QUESTION: I have been realizing how much I have been projecting on a famous rock star. As a professional musician myself, it did not seem odd to me to be enamored by someone so successful in my chosen field. Recently some deep cracks in this person’s personality were revealed to me, which made me step back and realize the folly of my unconscious behavior. You have talked about all the projection that happens with these people, and I’m as guilty of that as anyone. It’s sobering and humbling to realize how much I’ve projected onto this guy since I was a kid. I get that there’s a time and place for that. But I also get that it’s time to release it now. How do you recommend one takes back a projection and integrates it? Is there a way to ritualize this?

ANSWER: This is such an important topic. What you are talking about is the flip side of the shadow, called the golden shadow. The shadow is the unaccepted and unintegrated parts of us that our culture at large would view as shameful or destructive. These aspects are repressed and then projected on others whom we then despise. The golden shadow is the same phenomena, but it includes our constructive aspects and strengths that we are afraid to hold. These are then also projected out, which we then admire or are attracted to in another. The important point here is that these qualities are projected out in both cases and disowned in ourselves.

It is obvious why one would do that with the shadow, but not as much with the golden shadow. The reasons we do that with the golden shadow might include: an unconscious fear of holding that power in ourselves, since at a young age it threatened a power authority, or being shamed around a specific talent or not being recognized for it, again by an authority figure. This, in turn, can lead to a sense of false modesty, staying small, and a disowning of these gifts and talents. Again, this is all due to that unconscious fear of holding that specific power. Many times, the integration of the golden shadow is even more difficult than that of the shadow due to the charged nature of the confusion and shame around it. One needs to remember that it is not just the shadow that needs to be owned and integrated, but also the golden shadow and its noble impulses. We damage ourselves and others just as much with the projection of either.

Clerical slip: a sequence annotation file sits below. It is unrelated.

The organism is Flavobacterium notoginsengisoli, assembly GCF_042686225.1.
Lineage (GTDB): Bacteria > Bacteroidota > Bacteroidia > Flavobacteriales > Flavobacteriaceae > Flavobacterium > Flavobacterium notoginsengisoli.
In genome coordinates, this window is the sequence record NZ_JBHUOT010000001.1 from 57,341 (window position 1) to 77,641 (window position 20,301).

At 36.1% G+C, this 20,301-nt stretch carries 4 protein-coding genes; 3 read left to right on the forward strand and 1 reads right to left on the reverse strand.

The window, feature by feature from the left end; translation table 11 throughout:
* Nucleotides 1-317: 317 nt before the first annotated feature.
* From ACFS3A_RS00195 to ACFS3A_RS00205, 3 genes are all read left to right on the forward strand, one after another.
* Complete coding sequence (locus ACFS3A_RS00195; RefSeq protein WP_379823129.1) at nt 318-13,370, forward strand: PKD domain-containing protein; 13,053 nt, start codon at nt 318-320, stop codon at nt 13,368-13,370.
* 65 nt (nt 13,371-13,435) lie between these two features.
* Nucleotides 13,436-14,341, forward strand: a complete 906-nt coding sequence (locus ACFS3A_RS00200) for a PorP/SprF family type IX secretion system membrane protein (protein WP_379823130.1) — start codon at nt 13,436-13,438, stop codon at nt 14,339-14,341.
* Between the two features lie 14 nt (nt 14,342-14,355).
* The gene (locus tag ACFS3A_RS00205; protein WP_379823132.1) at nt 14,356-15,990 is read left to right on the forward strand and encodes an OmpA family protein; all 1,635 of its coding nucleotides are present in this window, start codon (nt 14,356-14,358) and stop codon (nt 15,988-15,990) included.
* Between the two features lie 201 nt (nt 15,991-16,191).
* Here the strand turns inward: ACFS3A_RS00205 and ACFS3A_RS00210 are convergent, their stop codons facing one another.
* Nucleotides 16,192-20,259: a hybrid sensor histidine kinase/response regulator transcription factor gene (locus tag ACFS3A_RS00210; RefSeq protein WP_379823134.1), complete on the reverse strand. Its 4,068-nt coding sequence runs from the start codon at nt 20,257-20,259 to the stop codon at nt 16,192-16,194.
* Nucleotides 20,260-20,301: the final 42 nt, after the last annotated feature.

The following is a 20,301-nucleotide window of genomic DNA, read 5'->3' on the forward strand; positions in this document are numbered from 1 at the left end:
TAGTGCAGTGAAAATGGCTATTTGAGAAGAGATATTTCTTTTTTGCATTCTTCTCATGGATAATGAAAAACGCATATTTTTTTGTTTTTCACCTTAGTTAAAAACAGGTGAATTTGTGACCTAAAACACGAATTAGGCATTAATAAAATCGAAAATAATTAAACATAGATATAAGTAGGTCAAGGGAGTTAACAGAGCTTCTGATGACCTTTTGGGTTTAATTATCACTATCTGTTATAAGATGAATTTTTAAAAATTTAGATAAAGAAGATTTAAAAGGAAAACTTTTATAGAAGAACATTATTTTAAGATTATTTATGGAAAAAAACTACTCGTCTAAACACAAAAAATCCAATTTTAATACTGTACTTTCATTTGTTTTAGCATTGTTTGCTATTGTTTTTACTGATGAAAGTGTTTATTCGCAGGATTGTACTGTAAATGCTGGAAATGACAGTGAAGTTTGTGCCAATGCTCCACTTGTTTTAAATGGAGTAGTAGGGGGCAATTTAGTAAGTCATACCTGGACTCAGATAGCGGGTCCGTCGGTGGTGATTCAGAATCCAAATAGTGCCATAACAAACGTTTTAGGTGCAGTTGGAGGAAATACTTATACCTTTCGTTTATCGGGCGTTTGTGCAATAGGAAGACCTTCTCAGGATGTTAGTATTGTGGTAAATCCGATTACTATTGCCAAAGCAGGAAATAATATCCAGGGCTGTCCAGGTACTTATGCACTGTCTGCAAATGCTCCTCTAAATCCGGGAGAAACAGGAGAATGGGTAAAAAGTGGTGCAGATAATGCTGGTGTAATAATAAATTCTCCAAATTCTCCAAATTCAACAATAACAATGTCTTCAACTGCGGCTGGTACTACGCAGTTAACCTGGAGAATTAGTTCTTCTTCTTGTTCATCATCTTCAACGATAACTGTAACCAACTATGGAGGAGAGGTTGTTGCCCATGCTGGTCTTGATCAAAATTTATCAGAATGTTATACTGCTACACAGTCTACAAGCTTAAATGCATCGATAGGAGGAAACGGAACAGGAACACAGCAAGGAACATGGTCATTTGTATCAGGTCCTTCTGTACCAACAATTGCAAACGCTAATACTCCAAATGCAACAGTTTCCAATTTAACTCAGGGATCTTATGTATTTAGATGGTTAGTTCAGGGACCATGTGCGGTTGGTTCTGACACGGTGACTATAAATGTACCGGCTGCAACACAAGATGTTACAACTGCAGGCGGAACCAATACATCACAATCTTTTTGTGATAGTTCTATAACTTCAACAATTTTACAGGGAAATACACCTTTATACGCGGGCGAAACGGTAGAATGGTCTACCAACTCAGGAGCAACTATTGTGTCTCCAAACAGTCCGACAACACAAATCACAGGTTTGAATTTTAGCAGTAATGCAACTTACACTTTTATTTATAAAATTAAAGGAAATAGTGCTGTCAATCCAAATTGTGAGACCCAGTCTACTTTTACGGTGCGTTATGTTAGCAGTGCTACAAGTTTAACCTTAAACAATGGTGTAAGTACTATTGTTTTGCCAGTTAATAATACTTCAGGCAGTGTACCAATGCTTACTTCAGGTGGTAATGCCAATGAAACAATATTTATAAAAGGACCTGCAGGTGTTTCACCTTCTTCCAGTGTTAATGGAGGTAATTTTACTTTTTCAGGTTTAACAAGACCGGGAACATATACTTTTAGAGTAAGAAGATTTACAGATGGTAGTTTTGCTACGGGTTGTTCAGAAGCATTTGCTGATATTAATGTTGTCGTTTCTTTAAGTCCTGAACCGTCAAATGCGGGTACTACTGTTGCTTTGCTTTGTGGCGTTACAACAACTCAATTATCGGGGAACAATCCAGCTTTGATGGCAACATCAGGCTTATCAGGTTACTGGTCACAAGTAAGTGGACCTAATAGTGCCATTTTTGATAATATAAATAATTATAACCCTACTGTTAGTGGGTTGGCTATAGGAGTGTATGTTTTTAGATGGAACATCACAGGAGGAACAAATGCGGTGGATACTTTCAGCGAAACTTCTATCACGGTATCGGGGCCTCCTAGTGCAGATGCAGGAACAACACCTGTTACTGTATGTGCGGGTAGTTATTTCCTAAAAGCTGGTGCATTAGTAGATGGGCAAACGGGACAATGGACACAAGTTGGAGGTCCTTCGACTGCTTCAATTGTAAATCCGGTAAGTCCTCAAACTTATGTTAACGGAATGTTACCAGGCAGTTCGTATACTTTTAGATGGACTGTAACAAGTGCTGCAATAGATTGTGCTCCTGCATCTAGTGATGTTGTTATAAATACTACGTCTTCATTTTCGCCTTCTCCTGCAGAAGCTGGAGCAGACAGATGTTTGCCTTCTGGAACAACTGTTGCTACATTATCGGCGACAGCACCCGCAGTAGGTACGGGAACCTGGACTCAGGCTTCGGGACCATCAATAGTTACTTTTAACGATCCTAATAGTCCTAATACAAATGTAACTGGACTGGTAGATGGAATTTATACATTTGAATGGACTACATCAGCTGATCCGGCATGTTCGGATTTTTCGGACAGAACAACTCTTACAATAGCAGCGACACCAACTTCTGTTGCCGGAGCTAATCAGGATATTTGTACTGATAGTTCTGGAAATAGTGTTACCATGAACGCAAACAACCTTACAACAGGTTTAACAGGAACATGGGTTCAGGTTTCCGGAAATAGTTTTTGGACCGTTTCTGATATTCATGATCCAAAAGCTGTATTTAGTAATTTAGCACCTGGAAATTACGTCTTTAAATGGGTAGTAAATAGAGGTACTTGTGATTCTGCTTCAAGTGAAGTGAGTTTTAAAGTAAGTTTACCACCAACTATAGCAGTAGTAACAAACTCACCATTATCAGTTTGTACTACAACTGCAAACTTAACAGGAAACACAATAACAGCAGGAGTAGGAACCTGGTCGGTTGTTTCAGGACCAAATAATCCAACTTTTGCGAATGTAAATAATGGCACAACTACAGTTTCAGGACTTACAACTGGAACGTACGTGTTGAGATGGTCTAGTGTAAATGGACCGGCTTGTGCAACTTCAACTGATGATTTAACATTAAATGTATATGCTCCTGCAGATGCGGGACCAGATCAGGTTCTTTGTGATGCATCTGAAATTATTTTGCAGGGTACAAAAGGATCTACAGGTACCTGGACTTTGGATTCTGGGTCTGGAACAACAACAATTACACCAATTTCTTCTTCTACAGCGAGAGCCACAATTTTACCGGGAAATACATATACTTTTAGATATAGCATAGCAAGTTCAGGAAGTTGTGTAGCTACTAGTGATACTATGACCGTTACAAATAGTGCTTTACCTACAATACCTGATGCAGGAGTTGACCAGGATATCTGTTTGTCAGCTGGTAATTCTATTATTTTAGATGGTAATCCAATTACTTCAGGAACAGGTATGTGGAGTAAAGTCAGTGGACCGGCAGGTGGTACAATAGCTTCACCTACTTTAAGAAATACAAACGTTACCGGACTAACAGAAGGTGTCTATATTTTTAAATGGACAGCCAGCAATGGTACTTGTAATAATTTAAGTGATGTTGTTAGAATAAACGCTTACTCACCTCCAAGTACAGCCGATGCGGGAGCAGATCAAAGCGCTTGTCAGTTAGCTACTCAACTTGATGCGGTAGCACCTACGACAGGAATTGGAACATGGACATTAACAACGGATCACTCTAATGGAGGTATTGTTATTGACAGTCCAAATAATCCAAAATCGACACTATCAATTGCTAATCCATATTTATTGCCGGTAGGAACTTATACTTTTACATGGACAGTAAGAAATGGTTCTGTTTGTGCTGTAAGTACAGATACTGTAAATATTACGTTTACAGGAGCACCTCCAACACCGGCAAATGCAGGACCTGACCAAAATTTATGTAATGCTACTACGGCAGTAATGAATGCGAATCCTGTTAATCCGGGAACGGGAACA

A common place that we place this golden shadow and its exaggerated idealization is on people we admire, which include celebrities. This is especially true of our hyper-infatuated celebrity culture where we are encouraged to give our power over via constant media saturation. It also gets projected onto spiritual people or perceived heroes and heroines. We mask all the human faults that we all possess in order to be able to project these qualities out. Which is why we are shocked when at some point the inevitable happens and we are confronted with the humanness of the person being projected upon.

It is often not understood that many times the power and good feelings that we feel in a concert or spiritual gathering is the collective projection of the viewers on the person on stage. This great feeling is, in fact, our own energy being reflected back to us, which we then confuse as coming from the person being projected upon. This is not to say that these artists or teachers do not have something special. Or maybe they do not. It is just that when there are hundreds or thousands of people projecting their disowned golden shadow onto them, it is easy to forget that, in fact, it is us that have the juice. And we miss this energetic fact repeatedly. Whatever of ours we do not own, will own us. This cycle continues until there is a crack in the facade, which is what is happening for you.

The fact that you are asking this question means that the integration is beginning. The first step is recognition, which is where you are at. One does not take back a projection, but rather owns it so it is not being projected in the first place. Examine the projection to the earliest memories you have. What qualities attracted you to this person? Look back at your own life and see if you can discover places in your own childhood where you could not hold this for yourself. Where are you hiding in your own life - on and off stage? Where is there a “no” in you when you get on stage or stops you from going to the next step? 

There is no magic ritual; awareness and examination are the tools here. It is a process and not an event, as much as the addict in us would love for it to be an event. Own your terror of owning your gifts. We serve no one by hiding, least of all our self. You are that you seek.